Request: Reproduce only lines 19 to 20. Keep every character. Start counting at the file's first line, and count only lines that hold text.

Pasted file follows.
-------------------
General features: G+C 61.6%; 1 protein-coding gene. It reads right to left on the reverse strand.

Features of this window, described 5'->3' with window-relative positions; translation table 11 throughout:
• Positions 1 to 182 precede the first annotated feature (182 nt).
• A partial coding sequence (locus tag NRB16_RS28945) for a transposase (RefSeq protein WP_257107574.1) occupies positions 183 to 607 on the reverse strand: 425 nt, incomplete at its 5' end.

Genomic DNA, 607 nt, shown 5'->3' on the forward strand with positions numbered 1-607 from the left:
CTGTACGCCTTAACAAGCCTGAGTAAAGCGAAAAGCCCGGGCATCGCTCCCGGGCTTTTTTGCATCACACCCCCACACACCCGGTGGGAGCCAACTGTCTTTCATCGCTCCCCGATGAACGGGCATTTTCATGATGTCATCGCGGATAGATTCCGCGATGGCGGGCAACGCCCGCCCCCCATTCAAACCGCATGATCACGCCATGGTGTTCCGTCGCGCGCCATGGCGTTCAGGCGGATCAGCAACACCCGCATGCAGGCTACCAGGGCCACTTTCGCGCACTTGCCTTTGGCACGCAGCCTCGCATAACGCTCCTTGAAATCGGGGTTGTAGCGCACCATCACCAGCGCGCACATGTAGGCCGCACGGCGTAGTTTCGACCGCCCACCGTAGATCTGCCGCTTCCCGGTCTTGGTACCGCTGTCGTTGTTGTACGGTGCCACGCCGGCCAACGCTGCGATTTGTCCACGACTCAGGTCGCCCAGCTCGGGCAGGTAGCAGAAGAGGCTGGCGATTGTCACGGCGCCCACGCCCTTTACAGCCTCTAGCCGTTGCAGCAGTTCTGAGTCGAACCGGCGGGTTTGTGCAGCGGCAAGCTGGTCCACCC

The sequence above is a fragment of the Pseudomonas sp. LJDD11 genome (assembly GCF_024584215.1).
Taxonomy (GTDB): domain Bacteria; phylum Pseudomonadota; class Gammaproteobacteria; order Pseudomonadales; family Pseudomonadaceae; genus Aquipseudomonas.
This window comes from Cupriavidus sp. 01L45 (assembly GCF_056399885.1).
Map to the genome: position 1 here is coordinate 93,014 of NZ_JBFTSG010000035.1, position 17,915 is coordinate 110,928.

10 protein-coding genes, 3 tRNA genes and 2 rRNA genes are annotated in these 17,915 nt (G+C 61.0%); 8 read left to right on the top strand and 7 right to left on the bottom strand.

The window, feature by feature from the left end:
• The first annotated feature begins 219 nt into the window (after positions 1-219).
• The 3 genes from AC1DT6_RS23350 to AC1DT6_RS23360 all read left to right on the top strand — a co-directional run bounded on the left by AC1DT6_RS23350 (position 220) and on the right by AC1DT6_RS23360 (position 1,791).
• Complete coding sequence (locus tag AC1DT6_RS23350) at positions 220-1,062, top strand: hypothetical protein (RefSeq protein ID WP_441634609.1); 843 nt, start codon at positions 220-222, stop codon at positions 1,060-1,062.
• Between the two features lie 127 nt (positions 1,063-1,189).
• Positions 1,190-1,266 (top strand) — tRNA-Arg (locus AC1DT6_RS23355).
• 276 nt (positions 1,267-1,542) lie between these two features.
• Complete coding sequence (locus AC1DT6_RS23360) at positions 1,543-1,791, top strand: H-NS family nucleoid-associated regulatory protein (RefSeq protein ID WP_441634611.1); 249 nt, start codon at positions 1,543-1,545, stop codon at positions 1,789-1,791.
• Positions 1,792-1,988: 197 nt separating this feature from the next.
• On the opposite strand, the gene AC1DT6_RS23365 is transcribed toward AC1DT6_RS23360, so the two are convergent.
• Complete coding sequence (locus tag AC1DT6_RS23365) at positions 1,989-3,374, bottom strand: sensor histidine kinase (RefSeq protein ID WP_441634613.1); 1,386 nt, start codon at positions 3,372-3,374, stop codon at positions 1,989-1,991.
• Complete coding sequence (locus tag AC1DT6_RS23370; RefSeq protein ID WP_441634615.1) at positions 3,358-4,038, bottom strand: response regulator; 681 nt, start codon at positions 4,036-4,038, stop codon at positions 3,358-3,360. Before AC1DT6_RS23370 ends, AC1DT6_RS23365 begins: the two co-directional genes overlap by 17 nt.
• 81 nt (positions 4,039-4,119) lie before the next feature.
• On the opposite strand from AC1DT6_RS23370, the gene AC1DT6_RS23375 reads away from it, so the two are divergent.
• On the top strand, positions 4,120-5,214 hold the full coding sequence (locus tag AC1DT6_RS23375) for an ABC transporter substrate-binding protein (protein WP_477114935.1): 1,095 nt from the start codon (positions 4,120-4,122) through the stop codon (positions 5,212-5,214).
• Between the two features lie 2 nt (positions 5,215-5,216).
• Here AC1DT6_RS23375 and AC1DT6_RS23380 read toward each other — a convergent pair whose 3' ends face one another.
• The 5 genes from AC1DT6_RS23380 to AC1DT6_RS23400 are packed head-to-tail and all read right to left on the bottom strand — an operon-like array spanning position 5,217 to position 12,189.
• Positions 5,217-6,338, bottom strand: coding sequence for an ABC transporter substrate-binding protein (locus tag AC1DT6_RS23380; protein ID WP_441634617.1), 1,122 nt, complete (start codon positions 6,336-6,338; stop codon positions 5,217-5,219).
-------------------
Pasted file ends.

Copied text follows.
• Complete coding sequence (locus AC1DT6_RS23360) at positions 1,543-1,791, top strand: H-NS family nucleoid-associated regulatory protein (RefSeq protein ID WP_441634611.1); 249 nt, start codon at positions 1,543-1,545, stop codon at positions 1,789-1,791.
• Positions 1,792-1,988: 197 nt separating this feature from the next.